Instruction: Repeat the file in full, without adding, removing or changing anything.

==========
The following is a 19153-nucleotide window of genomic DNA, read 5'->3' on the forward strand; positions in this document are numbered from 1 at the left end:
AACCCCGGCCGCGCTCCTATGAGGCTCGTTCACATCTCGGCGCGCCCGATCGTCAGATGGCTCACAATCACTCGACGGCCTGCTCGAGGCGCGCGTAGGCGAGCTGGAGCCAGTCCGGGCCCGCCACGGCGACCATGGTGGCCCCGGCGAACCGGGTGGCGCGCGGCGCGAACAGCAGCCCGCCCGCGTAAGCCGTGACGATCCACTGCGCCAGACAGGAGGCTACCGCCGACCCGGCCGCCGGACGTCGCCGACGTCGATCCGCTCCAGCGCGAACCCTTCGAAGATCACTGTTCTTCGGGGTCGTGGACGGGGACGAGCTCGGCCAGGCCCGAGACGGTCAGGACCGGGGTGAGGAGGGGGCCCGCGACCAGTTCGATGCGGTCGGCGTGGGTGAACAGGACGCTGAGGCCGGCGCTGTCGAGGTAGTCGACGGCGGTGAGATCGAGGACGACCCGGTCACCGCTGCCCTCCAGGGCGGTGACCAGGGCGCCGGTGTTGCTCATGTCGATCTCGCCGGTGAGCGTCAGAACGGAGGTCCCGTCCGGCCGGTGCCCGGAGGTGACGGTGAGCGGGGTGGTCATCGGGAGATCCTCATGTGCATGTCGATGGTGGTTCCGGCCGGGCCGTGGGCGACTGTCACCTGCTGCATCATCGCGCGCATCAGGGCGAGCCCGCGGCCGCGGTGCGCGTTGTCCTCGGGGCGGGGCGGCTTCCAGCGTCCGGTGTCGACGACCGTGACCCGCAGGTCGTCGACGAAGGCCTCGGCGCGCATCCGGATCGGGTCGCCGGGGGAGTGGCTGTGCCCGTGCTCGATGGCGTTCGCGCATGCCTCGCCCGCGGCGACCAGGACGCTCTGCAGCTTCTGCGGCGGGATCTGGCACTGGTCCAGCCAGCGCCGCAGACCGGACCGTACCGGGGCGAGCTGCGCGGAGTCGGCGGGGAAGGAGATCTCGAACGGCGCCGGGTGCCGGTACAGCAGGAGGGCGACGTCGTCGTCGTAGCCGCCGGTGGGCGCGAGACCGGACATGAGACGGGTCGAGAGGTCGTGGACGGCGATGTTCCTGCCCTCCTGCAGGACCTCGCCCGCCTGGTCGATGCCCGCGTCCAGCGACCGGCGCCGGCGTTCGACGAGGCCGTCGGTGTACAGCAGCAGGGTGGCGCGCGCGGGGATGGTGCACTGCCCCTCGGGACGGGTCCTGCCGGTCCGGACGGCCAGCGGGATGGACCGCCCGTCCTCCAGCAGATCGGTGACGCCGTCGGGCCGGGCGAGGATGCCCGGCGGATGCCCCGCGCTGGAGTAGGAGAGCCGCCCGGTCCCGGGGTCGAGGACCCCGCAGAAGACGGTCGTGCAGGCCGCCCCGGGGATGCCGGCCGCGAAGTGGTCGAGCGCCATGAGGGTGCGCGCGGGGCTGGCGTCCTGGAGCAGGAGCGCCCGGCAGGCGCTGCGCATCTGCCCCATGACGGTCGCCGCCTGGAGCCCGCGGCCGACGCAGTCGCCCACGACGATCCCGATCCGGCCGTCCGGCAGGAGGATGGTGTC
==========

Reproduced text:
The following is a 19153-nucleotide window of genomic DNA, read 5'->3' on the forward strand; positions in this document are numbered from 1 at the left end:
AACCCCGGCCGCGCTCCTATGAGGCTCGTTCACATCTCGGCGCGCCCGATCGTCAGATGGCTCACAATCACTCGACGGCCTGCTCGAGGCGCGCGTAGGCGAGCTGGAGCCAGTCCGGGCCCGCCACGGCGACCATGGTGGCCCCGGCGAACCGGGTGGCGCGCGGCGCGAACAGCAGCCCGCCCGCGTAAGCCGTGACGATCCACTGCGCCAGACAGGAGGCTACCGCCGACCCGGCCGCCGGACGTCGCCGACGTCGATCCGCTCCAGCGCGAACCCTTCGAAGATCACTGTTCTTCGGGGTCGTGGACGGGGACGAGCTCGGCCAGGCCCGAGACGGTCAGGACCGGGGTGAGGAGGGGGCCCGCGACCAGTTCGATGCGGTCGGCGTGGGTGAACAGGACGCTGAGGCCGGCGCTGTCGAGGTAGTCGACGGCGGTGAGATCGAGGACGACCCGGTCACCGCTGCCCTCCAGGGCGGTGACCAGGGCGCCGGTGTTGCTCATGTCGATCTCGCCGGTGAGCGTCAGAACGGAGGTCCCGTCCGGCCGGTGCCCGGAGGTGACGGTGAGCGGGGTGGTCATCGGGAGATCCTCATGTGCATGTCGATGGTGGTTCCGGCCGGGCCGTGGGCGACTGTCACCTGCTGCATCATCGCGCGCATCAGGGCGAGCCCGCGGCCGCGGTGCGCGTTGTCCTCGGGGCGGGGCGGCTTCCAGCGTCCGGTGTCGACGACCGTGACCCGCAGGTCGTCGACGAAGGCCTCGGCGCGCATCCGGATCGGGTCGCCGGGGGAGTGGCTGTGCCCGTGCTCGATGGCGTTCGCGCATGCCTCGCCCGCGGCGACCAGGACGCTCTGCAGCTTCTGCGGCGGGATCTGGCACTGGTCCAGCCAGCGCCGCAGACCGGACCGTACCGGGGCGAGCTGCGCGGAGTCGGCGGGGAAGGAGATCTCGAACGGCGCCGGGTGCCGGTACAGCAGGAGGGCGACGTCGTCGTCGTAGCCGCCGGTGGGCGCGAGACCGGACATGAGACGGGTCGAGAGGTCGTGGACGGCGATGTTCCTGCCCTCCTGCAGGACCTCGCCCGCCTGGTCGATGCCCGCGTCCAGCGACCGGCGCCGGCGTTCGACGAGGCCGTCGGTGTACAGCAGCAGGGTGGCGCGCGCGGGGATGGTGCACTGCCCCTCGGGACGGGTCCTGCCGGTCCGGACGGCCAGCGGGATGGACCGCCCGTCCTCCAGCAGATCGGTGACGCCGTCGGGCCGGGCGAGGATGCCCGGCGGATGCCCCGCGCTGGAGTAGGAGAGCCGCCCGGTCCCGGGGTCGAGGACCCCGCAGAAGACGGTCGTGCAGGCCGCCCCGGGGATGCCGGCCGCGAAGTGGTCGAGCGCCATGAGGGTGCGCGCGGGGCTGGCGTCCTGGAGCAGGAGCGCCCGGCAGGCGCTGCGCATCTGCCCCATGACGGTCGCCGCCTGGAGCCCGCGGCCGACGCAGTCGCCCACGACGATCCCGATCCGGCCGTCCGGCAGGAGGATGGTGTC